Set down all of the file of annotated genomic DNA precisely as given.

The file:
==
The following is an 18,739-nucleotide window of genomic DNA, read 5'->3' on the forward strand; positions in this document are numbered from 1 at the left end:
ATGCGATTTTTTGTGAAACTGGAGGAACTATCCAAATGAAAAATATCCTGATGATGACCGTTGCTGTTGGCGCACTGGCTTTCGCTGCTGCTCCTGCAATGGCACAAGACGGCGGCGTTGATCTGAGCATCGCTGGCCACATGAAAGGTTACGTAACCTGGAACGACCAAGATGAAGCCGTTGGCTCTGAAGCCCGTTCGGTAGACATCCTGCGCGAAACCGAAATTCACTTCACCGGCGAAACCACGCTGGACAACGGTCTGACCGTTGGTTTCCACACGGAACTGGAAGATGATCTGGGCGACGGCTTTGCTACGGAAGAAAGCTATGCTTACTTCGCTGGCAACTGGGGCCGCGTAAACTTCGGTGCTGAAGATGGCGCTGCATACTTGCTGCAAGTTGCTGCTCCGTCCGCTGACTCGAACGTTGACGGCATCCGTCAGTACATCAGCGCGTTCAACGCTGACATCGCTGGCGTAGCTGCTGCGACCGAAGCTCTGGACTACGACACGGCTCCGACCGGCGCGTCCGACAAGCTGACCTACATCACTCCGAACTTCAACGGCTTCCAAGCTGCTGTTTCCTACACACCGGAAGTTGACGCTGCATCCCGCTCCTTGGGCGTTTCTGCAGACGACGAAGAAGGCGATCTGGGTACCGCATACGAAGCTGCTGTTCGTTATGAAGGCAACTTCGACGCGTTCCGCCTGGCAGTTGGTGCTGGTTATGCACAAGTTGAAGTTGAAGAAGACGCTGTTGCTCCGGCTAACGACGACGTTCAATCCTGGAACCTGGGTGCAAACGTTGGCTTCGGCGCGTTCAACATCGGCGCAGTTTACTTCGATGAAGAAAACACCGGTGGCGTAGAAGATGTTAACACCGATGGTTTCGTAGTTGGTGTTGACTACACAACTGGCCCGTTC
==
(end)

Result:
The following is an 18,739-nucleotide window of genomic DNA, read 5'->3' on the forward strand; positions in this document are numbered from 1 at the left end:
ATGCGATTTTTTGTGAAACTGGAGGAACTATCCAAATGAAAAATATCCTGATGATGACCGTTGCTGTTGGCGCACTGGCTTTCGCTGCTGCTCCTGCAATGGCACAAGACGGCGGCGTTGATCTGAGCATCGCTGGCCACATGAAAGGTTACGTAACCTGGAACGACCAAGATGAAGCCGTTGGCTCTGAAGCCCGTTCGGTAGACATCCTGCGCGAAACCGAAATTCACTTCACCGGCGAAACCACGCTGGACAACGGTCTGACCGTTGGTTTCCACACGGAACTGGAAGATGATCTGGGCGACGGCTTTGCTACGGAAGAAAGCTATGCTTACTTCGCTGGCAACTGGGGCCGCGTAAACTTCGGTGCTGAAGATGGCGCTGCATACTTGCTGCAAGTTGCTGCTCCGTCCGCTGACTCGAACGTTGACGGCATCCGTCAGTACATCAGCGCGTTCAACGCTGACATCGCTGGCGTAGCTGCTGCGACCGAAGCTCTGGACTACGACACGGCTCCGACCGGCGCGTCCGACAAGCTGACCTACATCACTCCGAACTTCAACGGCTTCCAAGCTGCTGTTTCCTACACACCGGAAGTTGACGCTGCATCCCGCTCCTTGGGCGTTTCTGCAGACGACGAAGAAGGCGATCTGGGTACCGCATACGAAGCTGCTGTTCGTTATGAAGGCAACTTCGACGCGTTCCGCCTGGCAGTTGGTGCTGGTTATGCACAAGTTGAAGTTGAAGAAGACGCTGTTGCTCCGGCTAACGACGACGTTCAATCCTGGAACCTGGGTGCAAACGTTGGCTTCGGCGCGTTCAACATCGGCGCAGTTTACTTCGATGAAGAAAACACCGGTGGCGTAGAAGATGTTAACACCGATGGTTTCGTAGTTGGTGTTGACTACACAACTGGCCCGTTC